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By Lee-Ann (Guest Post)
March 1, 20050 found this helpful
Best Answer

You could boil them.

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By Cheryl from Missouri (Guest Post)
March 1, 20050 found this helpful
Best Answer

Yes, you can put your toothbrush in the dishwasher to sanitize it. Doctors actually recommend this after someone has a cold so they don't re-infect themselves with their toothbrush.

You can also soak the toothbrush in Listerine.

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March 4, 20070 found this helpful
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BLEACH---> Pour just enough bleach to wet the toothbrush in a small cup. Leave it in the bleach for about 1 minute, then rinse out the toothbrush well.

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Pour the used bleach into the toilet & wash the cup out right away so no one drinks from the unwashed cup!

Bleach will kill any & all germs but be careful not to get any bleach on you or your clothes or it will ruin your clothes!

*** DO NOT LEAVE THE BLEACH & TOOTHBRUSH UNATTENDED! ***
-----> You don't want a child or a pet to get into it!

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November 12, 20180 found this helpful
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Various studies have shown bleach (NaOCl), povidone-iodine, white vinegar and hydrogen peroxide to be effective disinfectants. For example, a study found 1% NaOCl or 10% Povidone Iodine are effective disinfectants if used for at least 10 minutes, longer is better. Different studies seemed to favour different disinfectants but given sufficient time all disinfectants do their job, so just use what you have at home and leave it soaking a bit longer to make sure all the bad bugs are killed.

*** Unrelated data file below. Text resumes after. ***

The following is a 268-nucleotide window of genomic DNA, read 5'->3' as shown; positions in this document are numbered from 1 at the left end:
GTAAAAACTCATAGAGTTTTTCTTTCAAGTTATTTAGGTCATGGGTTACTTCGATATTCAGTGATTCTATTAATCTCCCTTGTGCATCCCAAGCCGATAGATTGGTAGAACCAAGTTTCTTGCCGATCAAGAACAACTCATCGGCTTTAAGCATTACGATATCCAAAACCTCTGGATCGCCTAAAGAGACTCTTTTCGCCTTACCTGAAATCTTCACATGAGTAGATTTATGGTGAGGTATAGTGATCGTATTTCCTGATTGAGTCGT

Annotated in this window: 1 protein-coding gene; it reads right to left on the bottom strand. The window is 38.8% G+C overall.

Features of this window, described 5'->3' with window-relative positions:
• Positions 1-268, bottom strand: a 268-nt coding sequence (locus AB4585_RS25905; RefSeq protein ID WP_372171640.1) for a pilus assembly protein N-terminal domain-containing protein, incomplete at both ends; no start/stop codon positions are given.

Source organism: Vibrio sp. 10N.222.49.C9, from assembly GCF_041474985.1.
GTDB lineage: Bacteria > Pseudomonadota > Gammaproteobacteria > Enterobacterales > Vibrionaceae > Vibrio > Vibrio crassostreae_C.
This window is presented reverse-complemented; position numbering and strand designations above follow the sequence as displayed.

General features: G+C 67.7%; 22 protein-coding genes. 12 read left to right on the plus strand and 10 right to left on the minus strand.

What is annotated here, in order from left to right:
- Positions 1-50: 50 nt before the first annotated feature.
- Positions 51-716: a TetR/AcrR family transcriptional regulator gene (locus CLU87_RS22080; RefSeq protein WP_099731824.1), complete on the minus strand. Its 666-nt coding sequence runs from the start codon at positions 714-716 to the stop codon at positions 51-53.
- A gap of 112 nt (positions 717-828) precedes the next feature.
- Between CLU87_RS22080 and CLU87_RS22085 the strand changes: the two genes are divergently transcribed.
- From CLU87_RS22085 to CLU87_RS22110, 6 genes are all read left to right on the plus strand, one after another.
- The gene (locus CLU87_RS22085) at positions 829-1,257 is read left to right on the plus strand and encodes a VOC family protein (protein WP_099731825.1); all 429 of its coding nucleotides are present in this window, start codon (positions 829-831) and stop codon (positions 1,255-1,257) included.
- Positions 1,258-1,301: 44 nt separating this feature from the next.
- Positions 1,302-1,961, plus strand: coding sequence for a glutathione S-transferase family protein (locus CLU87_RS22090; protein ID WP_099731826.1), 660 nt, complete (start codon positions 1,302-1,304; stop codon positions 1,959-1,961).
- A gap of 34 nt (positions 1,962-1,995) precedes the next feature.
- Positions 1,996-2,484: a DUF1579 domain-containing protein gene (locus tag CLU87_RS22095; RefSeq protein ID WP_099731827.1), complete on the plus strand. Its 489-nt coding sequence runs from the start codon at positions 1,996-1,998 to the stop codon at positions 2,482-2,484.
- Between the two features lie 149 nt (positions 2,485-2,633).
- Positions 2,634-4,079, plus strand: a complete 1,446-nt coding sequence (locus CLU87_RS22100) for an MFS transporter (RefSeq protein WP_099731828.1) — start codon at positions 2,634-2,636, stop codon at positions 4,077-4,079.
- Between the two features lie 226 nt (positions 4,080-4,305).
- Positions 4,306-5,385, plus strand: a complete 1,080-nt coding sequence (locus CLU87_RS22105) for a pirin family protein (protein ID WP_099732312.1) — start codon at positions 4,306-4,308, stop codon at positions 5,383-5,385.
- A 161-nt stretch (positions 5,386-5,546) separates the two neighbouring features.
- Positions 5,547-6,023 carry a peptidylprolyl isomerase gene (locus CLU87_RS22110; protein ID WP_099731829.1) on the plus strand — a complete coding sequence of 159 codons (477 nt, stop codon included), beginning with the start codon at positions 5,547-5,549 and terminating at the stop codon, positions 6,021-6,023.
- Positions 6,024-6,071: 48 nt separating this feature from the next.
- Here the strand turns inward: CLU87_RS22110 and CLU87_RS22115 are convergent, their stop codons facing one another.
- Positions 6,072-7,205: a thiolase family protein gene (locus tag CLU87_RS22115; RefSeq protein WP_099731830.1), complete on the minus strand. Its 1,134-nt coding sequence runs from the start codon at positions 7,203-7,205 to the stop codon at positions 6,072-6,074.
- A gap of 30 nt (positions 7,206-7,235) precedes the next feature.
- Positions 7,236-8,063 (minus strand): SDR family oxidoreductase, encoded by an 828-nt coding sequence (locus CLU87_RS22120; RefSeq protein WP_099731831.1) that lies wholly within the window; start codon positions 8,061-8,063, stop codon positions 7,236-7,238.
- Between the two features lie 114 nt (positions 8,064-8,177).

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I like using bleach because it doesn't stain and it's easier to get hold of where I live than hydrogen peroxide, though it has a strong smell. If I could, I'd probably use hydrogen peroxide.

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April 29, 2004

I keep seeing infomercial on tv for toothbrush sterilizer that claims much of the germs from sink and toilet use settle into toothbrushes, and by extension must settle on bath towels etc. Does anyone have tips on what solution to store toothbrushes?

Tjcali from California

Answers

By Mara (Guest Post)
April 29, 20040 found this helpful

I have heard this also but just keep your toothbrush stored away from the toilet and switch it every 3 months and you should be ok. Supposedly, when you flush the toilet the water sprays up onto counter tops and whatever is on there.So, keep everything away from the toilet and disinfect the counter top for safety.